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arms Arthur Aunt Jane beautiful believe better bird brother called Castleman cause cheek child cold coming dark dear door dress Elinor emotion excitement expression eyes face faith father fear feel felt Flint girl give grandma hair Hamlin hand happiness head hear heard heart heaven hope hour husband Jeanie Jeanie's Keturah kind knew leave less light lips listened live look lost matter meet Miller mind Miss morning mother nature never night once opened pale passed poor present Ralph received reply respect rest seemed seen sister smile soon spirit stood suffer sweet talk tears tell things thought tion tone took trembling trust turned voice widow wife wish woman young Zebedee
Page 297 - As he clothed himself with cursing like as with his garment, so let it come 'into his bowels like water, and like oil into his bones. 19 Let it be unto him as the garment which covereth him, and for a girdle wherewith he is girded continually.
Page 355 - Tis midnight with my soul till He, Bright morning star, bids darkness flee. 3 Ashamed of Jesus! sooner far Let evening blush to own a star: He sheds the beams of light divine O'er this benighted soul of mine.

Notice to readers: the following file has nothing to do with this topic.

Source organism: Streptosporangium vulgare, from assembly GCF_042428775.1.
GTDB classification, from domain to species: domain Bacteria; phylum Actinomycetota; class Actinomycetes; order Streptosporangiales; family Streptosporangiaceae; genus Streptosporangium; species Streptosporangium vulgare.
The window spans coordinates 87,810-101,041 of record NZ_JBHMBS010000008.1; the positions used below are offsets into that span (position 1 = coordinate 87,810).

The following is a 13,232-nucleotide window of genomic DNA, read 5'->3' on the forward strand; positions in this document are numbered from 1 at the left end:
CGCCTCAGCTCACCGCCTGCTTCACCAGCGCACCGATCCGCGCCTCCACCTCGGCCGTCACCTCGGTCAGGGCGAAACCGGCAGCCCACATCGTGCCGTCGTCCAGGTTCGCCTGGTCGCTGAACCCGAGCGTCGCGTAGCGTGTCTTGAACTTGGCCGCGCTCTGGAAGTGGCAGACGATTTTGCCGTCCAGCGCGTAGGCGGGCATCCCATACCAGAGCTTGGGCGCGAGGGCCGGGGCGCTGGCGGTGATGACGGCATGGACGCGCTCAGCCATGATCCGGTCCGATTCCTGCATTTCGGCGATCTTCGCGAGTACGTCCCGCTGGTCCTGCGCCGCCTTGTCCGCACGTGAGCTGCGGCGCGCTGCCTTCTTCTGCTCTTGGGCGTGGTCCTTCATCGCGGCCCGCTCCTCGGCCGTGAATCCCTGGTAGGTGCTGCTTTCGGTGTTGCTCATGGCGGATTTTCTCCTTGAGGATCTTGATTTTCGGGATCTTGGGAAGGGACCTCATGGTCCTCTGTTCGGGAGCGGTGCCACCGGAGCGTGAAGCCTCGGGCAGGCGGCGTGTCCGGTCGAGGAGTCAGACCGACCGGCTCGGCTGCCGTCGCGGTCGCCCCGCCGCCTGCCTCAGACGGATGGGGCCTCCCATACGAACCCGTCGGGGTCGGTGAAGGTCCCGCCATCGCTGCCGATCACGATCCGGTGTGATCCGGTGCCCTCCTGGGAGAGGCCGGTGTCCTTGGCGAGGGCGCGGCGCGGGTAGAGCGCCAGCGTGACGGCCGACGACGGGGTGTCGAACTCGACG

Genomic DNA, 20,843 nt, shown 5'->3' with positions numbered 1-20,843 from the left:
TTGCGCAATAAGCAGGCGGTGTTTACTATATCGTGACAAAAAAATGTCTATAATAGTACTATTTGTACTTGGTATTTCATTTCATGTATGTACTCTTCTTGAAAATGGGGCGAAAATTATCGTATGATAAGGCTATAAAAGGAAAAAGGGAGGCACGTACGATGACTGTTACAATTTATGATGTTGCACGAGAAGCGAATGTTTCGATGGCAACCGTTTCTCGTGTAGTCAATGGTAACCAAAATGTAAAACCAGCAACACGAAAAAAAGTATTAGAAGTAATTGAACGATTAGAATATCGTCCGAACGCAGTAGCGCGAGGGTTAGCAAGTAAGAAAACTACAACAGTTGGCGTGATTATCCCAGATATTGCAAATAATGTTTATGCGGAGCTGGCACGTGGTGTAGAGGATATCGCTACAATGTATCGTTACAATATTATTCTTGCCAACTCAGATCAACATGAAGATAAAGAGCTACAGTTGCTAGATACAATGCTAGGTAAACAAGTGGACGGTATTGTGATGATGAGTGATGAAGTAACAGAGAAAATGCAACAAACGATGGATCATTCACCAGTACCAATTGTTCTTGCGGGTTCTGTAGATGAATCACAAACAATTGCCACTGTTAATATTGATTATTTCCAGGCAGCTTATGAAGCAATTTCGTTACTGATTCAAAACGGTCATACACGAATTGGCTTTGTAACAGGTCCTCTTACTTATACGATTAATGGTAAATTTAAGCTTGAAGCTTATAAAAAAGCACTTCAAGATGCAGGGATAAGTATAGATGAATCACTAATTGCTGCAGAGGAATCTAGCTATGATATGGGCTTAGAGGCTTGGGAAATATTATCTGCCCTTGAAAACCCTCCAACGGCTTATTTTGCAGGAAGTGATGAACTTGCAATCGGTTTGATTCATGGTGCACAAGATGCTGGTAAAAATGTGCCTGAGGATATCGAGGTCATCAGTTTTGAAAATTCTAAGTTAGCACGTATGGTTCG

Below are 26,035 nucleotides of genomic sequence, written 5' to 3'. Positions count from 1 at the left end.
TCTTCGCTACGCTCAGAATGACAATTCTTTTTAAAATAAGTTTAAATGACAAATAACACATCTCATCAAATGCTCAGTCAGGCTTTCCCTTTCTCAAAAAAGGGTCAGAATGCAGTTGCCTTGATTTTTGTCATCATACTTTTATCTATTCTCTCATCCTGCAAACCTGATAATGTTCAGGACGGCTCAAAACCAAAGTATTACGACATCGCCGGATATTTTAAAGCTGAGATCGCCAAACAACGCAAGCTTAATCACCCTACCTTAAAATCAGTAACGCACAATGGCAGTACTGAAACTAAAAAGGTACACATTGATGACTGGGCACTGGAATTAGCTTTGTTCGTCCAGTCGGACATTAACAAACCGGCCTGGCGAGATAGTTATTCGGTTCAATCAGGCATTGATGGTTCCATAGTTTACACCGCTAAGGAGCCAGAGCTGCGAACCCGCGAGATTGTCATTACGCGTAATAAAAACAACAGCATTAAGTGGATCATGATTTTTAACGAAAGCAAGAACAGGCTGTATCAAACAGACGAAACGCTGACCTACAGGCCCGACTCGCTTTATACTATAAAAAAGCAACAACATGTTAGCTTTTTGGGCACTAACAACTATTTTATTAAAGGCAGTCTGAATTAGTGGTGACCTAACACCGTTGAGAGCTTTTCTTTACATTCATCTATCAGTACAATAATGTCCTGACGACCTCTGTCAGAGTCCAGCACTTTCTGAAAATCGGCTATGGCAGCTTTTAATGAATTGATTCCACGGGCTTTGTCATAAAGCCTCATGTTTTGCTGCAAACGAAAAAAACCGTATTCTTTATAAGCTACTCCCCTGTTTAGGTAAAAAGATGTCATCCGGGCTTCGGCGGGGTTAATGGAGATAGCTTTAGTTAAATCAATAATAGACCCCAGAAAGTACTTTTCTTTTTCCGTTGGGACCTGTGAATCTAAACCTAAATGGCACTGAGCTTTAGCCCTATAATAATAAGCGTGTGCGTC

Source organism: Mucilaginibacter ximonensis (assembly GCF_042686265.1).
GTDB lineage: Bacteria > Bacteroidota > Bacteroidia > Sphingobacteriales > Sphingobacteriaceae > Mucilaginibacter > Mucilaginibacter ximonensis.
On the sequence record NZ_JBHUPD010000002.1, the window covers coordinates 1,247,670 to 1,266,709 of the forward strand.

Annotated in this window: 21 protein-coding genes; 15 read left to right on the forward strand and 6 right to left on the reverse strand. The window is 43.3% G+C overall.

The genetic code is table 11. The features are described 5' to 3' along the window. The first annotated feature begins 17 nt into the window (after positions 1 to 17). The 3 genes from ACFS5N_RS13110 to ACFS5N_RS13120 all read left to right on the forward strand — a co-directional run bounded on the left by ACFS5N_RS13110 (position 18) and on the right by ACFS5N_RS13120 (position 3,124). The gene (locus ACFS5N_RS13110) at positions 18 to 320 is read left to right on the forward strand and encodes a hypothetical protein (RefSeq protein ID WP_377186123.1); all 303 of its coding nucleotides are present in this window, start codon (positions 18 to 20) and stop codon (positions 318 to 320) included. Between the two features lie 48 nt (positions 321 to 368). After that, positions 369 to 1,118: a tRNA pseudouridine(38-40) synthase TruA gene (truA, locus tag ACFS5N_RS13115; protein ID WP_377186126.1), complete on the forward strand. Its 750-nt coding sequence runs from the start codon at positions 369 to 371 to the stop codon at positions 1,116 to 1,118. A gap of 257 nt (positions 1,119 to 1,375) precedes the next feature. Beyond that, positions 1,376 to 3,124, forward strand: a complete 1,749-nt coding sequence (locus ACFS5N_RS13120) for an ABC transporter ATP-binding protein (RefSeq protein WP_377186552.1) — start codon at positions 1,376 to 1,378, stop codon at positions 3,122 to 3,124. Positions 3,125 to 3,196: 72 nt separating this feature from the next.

Page 355 - Oh that I might have my request; and that God would grant me the thing that I long for ! Even that it would please God to destroy me ; that he would let loose his hand, and cut me off!
Page 211 - Gavest thou the goodly wings unto the peacocks? or wings and feathers unto the ostrich ? Which leaveth her eggs in the earth, and warmeth them in the dust, And forgetteth that the foot may crush them, or that the wild beast may break them.
Page 297 - Who layeth the beams of his chambers in the waters : who maketh the clouds his chariot ; who walketh upon the wings of the wind...
Page 349 - And then shall He send His angels, and shall gather together His elect from the four winds, from the uttermost part of the earth to the uttermost part of heaven.1 28.
Page 395 - When first an infant draws the vital air, Officious grief should welcome him to care : But joy should life's concluding scene attend. And mirth be kept to grace a dying friend. As the Spectator is, in a kind, a paper of news from the natural world, as others are from the busy and politic part of mankind, I shall translate the following letter, written to an eminent French gentleman in this town from Paris, which gives us the exit of...